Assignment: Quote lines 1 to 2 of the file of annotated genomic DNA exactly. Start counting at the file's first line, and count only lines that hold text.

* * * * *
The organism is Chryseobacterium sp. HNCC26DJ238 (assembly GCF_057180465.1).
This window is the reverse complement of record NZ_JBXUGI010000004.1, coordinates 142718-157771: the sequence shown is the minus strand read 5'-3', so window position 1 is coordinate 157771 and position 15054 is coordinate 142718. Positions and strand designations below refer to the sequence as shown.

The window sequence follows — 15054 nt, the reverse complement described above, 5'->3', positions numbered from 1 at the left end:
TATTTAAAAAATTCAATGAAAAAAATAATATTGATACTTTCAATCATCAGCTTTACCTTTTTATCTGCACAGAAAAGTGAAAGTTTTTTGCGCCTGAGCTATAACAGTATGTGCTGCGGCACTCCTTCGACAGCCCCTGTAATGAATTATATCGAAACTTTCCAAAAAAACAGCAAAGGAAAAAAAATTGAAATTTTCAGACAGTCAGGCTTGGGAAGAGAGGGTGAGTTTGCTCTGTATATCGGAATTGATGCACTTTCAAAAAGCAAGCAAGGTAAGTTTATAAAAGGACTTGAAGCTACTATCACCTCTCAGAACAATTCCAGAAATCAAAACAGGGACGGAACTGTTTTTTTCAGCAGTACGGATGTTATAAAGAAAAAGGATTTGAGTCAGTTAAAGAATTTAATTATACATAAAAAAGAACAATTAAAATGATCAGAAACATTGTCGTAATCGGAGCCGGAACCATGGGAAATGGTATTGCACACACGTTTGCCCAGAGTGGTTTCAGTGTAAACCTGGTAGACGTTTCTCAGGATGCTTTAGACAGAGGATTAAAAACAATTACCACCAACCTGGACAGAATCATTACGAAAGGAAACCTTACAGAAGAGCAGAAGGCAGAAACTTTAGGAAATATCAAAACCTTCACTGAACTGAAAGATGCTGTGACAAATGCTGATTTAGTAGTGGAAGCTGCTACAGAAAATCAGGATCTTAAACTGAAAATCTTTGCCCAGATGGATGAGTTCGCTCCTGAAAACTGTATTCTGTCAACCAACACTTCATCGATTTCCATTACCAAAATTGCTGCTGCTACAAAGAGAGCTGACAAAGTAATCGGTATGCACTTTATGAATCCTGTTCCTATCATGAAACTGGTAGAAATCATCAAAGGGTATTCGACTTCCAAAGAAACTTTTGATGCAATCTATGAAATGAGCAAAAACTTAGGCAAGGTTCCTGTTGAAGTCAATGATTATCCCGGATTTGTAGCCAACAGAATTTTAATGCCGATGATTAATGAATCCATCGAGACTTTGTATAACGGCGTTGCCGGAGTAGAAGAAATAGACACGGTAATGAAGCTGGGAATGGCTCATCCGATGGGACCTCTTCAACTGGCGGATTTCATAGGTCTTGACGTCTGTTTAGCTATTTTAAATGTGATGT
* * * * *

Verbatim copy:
The organism is Chryseobacterium sp. HNCC26DJ238 (assembly GCF_057180465.1).
This window is the reverse complement of record NZ_JBXUGI010000004.1, coordinates 142718-157771: the sequence shown is the minus strand read 5'-3', so window position 1 is coordinate 157771 and position 15054 is coordinate 142718. Positions and strand designations below refer to the sequence as shown.